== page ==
Green Dragon Apple
The Green Dragon apple in appearance resembles a lime green Golden Delicious dotted with near-microscopic brown freckles
Resembling a Chinese lantern, the gooseberry is wrapped in a thin, papery, inflated skin. These very tart, piquant fruits turn from a pale green to an amber or gold color as they ripen and offer a flavor similar to a gooseberry or a tart green grape.
Inventory, 18 ct : 0
This item was last sold on : 10/18/14
Elephant garlic is available year round.
Elephant garlic gets its name from the fact that it looks like a giant clove of ordinary garlic. Though its physical appearance would suggest Elephant garlic is garlic, it is only garlic in its given name. Elephant garlic is an allium of the genus Allium ampeloprasum, formerly Allium Gigantum, which botanically classifies it as a type of leek. Unlike true garlic varieties, which are harvested both young and mature and utilized for their scapes and flowers, Elephant garlic is only used for its mature bulbs. In its first year of cultivation, Elephant garlic will only produce one large clove, this is known as "Single Clove Elephant garlic". Only in its second year of growth will Elephant garlic produce multiple cloves.
Elephant garlic is much larger in size than common garlic. Elephant garlic develops a large underground bulb (nearly twice the size of the largest true garlic variety) that produces an average of five large cloves once mature. The largest bulbs can weigh as much as one pound, hence its appropriate given name. Its size matters only in appearance though, as its flavor is milder and sweeter than that of true garlic varieties due to its leek ancestry. As the plant matures, it produces above ground large waxy gray and green leaves that create edible pink flowers.
Elephant garlic does not carry the same medical constituents as true garlic.
Elephant garlic can often be treated as a vegetable in the kitchen versus an herb as it is so mild in flavor. Cooking Elephant garlic draws out more of the garlic's depth. Roasting or grilling will enhance its flavor most optimally. Use Elephant garlic in any application that you would use true garlic varieties, with the knowledge that it will have less pungency, regardless of size. Crushing, chopping, pressing or pureeing Elephant garlic releases more of its essential oils and provides a more assertive flavor than slicing or leaving it whole.
Garlic has long been associated with folklore traditions, used by many cultures as a means to warn off evil spirits and provide protection. In Sanskrit garlic translates to mean “slayer of monsters” and was commonly hung in entryways to check the spread of diseases. Garlic also has a history of use in Ayurvedic medicine. It was thought to possess five of the six rasas or tastes defined in the Ayurvedic system, only missing the sour taste.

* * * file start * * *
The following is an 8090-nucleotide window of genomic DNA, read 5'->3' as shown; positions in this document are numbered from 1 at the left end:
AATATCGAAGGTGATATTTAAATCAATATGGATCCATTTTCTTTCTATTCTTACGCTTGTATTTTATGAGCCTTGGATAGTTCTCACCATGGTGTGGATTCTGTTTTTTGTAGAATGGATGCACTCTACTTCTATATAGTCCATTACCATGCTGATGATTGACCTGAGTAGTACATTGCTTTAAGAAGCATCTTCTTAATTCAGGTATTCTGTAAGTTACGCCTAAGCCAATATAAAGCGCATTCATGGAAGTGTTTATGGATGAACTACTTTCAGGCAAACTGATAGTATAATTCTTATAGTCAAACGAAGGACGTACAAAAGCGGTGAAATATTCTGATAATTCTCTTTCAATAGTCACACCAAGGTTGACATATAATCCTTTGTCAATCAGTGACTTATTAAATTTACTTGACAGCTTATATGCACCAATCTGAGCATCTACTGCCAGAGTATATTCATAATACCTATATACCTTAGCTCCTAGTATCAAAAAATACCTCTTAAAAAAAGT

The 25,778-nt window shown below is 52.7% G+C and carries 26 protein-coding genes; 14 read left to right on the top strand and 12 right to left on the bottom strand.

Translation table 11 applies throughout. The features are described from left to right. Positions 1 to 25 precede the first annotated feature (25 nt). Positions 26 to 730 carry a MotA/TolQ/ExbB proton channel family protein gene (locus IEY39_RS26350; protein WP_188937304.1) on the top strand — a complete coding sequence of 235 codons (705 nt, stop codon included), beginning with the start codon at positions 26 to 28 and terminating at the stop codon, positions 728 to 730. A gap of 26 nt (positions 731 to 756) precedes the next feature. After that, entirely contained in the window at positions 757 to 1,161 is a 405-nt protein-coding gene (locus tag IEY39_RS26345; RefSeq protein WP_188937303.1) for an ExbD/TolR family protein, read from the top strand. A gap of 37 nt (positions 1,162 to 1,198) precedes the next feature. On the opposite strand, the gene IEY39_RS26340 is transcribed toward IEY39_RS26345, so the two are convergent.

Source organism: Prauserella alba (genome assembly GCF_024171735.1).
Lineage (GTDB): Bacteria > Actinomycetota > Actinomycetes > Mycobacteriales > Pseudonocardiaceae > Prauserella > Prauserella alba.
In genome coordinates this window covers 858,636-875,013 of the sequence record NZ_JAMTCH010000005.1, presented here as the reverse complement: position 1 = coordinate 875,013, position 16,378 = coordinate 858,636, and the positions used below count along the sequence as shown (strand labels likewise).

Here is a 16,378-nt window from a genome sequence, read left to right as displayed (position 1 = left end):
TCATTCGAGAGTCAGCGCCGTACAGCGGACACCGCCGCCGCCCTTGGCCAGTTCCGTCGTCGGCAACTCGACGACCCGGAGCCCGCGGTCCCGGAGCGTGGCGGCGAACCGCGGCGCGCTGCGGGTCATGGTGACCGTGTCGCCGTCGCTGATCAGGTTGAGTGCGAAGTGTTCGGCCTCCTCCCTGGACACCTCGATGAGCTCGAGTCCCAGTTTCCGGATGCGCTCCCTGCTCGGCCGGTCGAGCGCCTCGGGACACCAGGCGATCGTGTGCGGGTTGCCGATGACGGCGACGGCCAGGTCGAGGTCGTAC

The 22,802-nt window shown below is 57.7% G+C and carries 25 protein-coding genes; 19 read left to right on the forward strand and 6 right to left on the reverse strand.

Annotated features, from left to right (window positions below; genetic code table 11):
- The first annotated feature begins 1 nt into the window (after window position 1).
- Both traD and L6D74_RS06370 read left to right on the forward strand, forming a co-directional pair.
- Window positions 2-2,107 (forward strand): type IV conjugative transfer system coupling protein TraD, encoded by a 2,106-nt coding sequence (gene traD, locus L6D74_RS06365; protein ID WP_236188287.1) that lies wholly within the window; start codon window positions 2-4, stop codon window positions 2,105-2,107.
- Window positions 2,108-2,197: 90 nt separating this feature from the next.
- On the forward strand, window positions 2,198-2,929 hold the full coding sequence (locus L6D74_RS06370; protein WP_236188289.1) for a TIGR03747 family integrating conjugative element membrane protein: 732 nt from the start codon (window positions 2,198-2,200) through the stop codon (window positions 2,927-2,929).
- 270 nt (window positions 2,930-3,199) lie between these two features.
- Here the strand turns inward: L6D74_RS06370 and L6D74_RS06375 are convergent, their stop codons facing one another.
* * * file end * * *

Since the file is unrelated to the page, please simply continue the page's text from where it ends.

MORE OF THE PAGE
Elephant garlic's native origins can be traced to Central Asia. Its original plants were cold hardy but today modern varieties are more suited to temperate Mediterranean type climates with mild winters. Elephant garlic is a hardy, nearly disease resistant perennial plant that is also self-seeding which allows continuous future crops every season. Crops are planted in the fall for optimal spring and summer development the following year. If planted too late, the heat of summer months will stifle growth. If properly cured, harvested Elephant garlic can be stored for over a year in a dry cool area.
Restaurants currently purchasing this product as an ingredient for their menu.
|Giuseppe Restaurants & Fine Catering||San Diego CA||619-838-8268|
|Red Letter Days||San Diego CA||760-717-4381|
|Inn at Rancho Santa Fe||Rancho Santa Fe CA||858-381-8289|
|Lauberge Del Mar||Del Mar CA||858-259-1515|
|Culinary Concepts||San Diego CA||858-530-1885|
|Mille Fleurs||Rancho Santa Fe CA||858-756-3085|
|Boathouse Harbor Island||San Diego CA||619-291-8011|
Recipes that include Elephant Garlic. One is easiest, three is harder.
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